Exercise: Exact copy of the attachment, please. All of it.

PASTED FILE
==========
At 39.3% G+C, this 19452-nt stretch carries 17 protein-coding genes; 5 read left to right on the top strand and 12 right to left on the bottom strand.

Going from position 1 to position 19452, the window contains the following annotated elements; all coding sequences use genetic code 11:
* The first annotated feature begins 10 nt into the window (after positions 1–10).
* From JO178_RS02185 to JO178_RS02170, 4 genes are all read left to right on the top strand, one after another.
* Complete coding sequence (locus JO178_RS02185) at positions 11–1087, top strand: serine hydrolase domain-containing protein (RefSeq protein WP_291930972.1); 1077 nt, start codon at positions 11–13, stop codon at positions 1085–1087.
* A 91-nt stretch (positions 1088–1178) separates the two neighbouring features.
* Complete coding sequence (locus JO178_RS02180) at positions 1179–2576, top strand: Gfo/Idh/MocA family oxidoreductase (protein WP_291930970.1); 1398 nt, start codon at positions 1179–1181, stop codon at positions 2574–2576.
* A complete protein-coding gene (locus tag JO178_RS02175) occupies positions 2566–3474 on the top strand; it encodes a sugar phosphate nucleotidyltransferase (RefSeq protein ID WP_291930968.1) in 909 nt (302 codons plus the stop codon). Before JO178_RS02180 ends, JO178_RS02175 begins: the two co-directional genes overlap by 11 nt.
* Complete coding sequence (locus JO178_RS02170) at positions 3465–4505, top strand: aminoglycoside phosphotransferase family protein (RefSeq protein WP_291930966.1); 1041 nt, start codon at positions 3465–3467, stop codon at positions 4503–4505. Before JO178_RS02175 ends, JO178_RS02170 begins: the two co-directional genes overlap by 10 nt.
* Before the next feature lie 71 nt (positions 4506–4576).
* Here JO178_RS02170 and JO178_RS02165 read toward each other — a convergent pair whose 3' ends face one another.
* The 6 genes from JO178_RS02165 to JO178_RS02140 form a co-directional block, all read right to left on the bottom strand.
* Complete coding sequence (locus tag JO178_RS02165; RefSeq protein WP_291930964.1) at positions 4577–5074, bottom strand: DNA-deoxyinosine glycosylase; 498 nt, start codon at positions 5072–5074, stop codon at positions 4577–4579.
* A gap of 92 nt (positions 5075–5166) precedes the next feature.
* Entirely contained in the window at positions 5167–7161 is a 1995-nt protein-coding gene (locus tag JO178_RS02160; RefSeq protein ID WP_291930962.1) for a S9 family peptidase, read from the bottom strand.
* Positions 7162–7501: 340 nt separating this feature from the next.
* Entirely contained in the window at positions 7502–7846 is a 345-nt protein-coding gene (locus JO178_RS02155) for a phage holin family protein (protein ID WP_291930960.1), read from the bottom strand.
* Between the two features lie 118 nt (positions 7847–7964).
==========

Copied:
At 39.3% G+C, this 19452-nt stretch carries 17 protein-coding genes; 5 read left to right on the top strand and 12 right to left on the bottom strand.

Going from position 1 to position 19452, the window contains the following annotated elements; all coding sequences use genetic code 11:
* The first annotated feature begins 10 nt into the window (after positions 1–10).
* From JO178_RS02185 to JO178_RS02170, 4 genes are all read left to right on the top strand, one after another.
* Complete coding sequence (locus JO178_RS02185) at positions 11–1087, top strand: serine hydrolase domain-containing protein (RefSeq protein WP_291930972.1); 1077 nt, start codon at positions 11–13, stop codon at positions 1085–1087.
* A 91-nt stretch (positions 1088–1178) separates the two neighbouring features.
* Complete coding sequence (locus JO178_RS02180) at positions 1179–2576, top strand: Gfo/Idh/MocA family oxidoreductase (protein WP_291930970.1); 1398 nt, start codon at positions 1179–1181, stop codon at positions 2574–2576.
* A complete protein-coding gene (locus tag JO178_RS02175) occupies positions 2566–3474 on the top strand; it encodes a sugar phosphate nucleotidyltransferase (RefSeq protein ID WP_291930968.1) in 909 nt (302 codons plus the stop codon). Before JO178_RS02180 ends, JO178_RS02175 begins: the two co-directional genes overlap by 11 nt.
* Complete coding sequence (locus JO178_RS02170) at positions 3465–4505, top strand: aminoglycoside phosphotransferase family protein (RefSeq protein WP_291930966.1); 1041 nt, start codon at positions 3465–3467, stop codon at positions 4503–4505. Before JO178_RS02175 ends, JO178_RS02170 begins: the two co-directional genes overlap by 10 nt.
* Before the next feature lie 71 nt (positions 4506–4576).
* Here JO178_RS02170 and JO178_RS02165 read toward each other — a convergent pair whose 3' ends face one another.
* The 6 genes from JO178_RS02165 to JO178_RS02140 form a co-directional block, all read right to left on the bottom strand.
* Complete coding sequence (locus tag JO178_RS02165; RefSeq protein WP_291930964.1) at positions 4577–5074, bottom strand: DNA-deoxyinosine glycosylase; 498 nt, start codon at positions 5072–5074, stop codon at positions 4577–4579.
* A gap of 92 nt (positions 5075–5166) precedes the next feature.
* Entirely contained in the window at positions 5167–7161 is a 1995-nt protein-coding gene (locus tag JO178_RS02160; RefSeq protein ID WP_291930962.1) for a S9 family peptidase, read from the bottom strand.
* Positions 7162–7501: 340 nt separating this feature from the next.
* Entirely contained in the window at positions 7502–7846 is a 345-nt protein-coding gene (locus JO178_RS02155) for a phage holin family protein (protein ID WP_291930960.1), read from the bottom strand.
* Between the two features lie 118 nt (positions 7847–7964).